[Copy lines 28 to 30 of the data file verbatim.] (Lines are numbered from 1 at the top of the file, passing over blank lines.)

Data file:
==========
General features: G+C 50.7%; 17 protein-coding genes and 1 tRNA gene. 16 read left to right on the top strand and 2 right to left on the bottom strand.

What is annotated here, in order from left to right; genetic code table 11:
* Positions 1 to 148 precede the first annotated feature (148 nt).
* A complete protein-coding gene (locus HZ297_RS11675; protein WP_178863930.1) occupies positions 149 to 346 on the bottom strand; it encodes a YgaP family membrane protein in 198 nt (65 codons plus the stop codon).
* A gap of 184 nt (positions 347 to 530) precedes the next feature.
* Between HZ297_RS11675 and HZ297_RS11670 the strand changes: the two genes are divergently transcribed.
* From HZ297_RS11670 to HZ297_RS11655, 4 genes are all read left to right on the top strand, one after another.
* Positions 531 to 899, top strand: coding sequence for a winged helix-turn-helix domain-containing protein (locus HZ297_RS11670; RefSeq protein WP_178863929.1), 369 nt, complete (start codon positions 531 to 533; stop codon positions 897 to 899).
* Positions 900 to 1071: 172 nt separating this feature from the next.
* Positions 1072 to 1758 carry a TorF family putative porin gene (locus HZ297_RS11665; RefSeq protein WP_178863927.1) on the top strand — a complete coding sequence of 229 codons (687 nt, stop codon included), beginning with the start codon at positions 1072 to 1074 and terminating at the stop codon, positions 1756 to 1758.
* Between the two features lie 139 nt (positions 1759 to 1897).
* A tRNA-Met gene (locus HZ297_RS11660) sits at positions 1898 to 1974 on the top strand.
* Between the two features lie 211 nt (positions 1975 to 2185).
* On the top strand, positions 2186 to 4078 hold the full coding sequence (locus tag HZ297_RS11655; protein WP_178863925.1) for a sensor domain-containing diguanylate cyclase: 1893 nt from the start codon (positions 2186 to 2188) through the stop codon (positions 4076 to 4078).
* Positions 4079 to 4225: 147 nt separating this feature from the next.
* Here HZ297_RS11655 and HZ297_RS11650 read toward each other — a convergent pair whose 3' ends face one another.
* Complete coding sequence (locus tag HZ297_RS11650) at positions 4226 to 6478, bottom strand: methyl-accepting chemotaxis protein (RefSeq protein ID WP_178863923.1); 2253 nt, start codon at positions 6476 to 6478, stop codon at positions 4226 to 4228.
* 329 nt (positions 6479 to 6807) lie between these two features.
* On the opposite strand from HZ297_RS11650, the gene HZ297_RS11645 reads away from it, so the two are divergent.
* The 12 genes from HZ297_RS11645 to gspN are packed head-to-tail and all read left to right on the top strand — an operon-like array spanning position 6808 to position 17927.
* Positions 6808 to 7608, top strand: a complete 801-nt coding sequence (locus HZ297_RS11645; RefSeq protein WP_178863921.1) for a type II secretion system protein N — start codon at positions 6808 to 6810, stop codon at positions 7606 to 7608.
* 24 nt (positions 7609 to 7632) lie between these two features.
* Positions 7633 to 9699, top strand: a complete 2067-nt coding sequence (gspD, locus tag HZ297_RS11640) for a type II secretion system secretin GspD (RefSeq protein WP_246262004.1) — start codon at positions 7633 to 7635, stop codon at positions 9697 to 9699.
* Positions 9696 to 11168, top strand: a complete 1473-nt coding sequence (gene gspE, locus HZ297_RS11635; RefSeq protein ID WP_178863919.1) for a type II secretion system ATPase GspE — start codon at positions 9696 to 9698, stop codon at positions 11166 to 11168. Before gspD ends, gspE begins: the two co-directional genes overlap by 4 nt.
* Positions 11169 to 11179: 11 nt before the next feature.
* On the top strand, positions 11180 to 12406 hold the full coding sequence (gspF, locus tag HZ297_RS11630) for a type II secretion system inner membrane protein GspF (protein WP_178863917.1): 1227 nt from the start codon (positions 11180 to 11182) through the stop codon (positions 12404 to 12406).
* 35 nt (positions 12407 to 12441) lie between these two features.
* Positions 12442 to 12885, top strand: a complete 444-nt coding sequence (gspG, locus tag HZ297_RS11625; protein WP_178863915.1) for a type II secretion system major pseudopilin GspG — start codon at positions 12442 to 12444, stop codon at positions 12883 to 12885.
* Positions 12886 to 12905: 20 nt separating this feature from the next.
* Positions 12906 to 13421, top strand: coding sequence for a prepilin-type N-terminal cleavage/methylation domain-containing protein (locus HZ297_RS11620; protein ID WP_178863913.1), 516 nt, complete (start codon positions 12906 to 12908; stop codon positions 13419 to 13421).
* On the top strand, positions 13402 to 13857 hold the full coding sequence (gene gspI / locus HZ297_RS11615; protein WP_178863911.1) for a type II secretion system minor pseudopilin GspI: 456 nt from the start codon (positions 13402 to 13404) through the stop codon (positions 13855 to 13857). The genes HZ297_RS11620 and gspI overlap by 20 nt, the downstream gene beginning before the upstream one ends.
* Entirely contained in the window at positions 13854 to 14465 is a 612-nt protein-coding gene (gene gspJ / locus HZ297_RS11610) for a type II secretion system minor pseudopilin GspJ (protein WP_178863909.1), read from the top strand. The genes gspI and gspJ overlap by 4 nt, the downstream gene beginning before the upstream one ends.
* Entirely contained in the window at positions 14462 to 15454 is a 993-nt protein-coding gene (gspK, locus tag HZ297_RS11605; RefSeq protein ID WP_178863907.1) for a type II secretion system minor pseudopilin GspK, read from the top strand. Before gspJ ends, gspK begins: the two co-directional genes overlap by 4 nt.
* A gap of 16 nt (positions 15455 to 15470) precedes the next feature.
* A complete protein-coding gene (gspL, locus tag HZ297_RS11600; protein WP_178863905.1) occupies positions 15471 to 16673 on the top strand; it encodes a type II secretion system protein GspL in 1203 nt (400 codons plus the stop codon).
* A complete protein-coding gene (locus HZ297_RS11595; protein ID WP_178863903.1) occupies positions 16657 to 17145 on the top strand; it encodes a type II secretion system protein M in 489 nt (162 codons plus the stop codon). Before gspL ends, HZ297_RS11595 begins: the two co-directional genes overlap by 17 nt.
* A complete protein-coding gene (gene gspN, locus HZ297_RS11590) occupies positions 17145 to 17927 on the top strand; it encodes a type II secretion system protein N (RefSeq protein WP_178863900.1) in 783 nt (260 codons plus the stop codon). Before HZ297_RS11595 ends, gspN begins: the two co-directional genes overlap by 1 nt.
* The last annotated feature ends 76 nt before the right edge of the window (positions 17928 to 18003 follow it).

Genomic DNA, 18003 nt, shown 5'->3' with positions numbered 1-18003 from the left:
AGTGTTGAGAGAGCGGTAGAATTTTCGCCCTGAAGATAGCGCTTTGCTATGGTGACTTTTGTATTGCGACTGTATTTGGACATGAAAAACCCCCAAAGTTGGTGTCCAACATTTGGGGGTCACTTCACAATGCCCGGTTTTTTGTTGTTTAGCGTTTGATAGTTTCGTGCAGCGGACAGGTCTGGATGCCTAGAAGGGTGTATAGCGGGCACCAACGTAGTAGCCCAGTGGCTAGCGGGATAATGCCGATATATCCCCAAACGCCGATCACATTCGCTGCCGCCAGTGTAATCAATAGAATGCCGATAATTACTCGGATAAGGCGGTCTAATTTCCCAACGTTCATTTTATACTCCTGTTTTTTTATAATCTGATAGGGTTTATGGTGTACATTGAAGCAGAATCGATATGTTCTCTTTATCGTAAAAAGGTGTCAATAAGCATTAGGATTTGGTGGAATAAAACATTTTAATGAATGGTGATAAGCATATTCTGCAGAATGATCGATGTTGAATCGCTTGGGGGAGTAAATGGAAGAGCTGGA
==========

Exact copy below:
* Positions 12442 to 12885, top strand: a complete 444-nt coding sequence (gspG, locus tag HZ297_RS11625; protein WP_178863915.1) for a type II secretion system major pseudopilin GspG — start codon at positions 12442 to 12444, stop codon at positions 12883 to 12885.
* Positions 12886 to 12905: 20 nt separating this feature from the next.
* Positions 12906 to 13421, top strand: coding sequence for a prepilin-type N-terminal cleavage/methylation domain-containing protein (locus HZ297_RS11620; protein ID WP_178863913.1), 516 nt, complete (start codon positions 12906 to 12908; stop codon positions 13419 to 13421).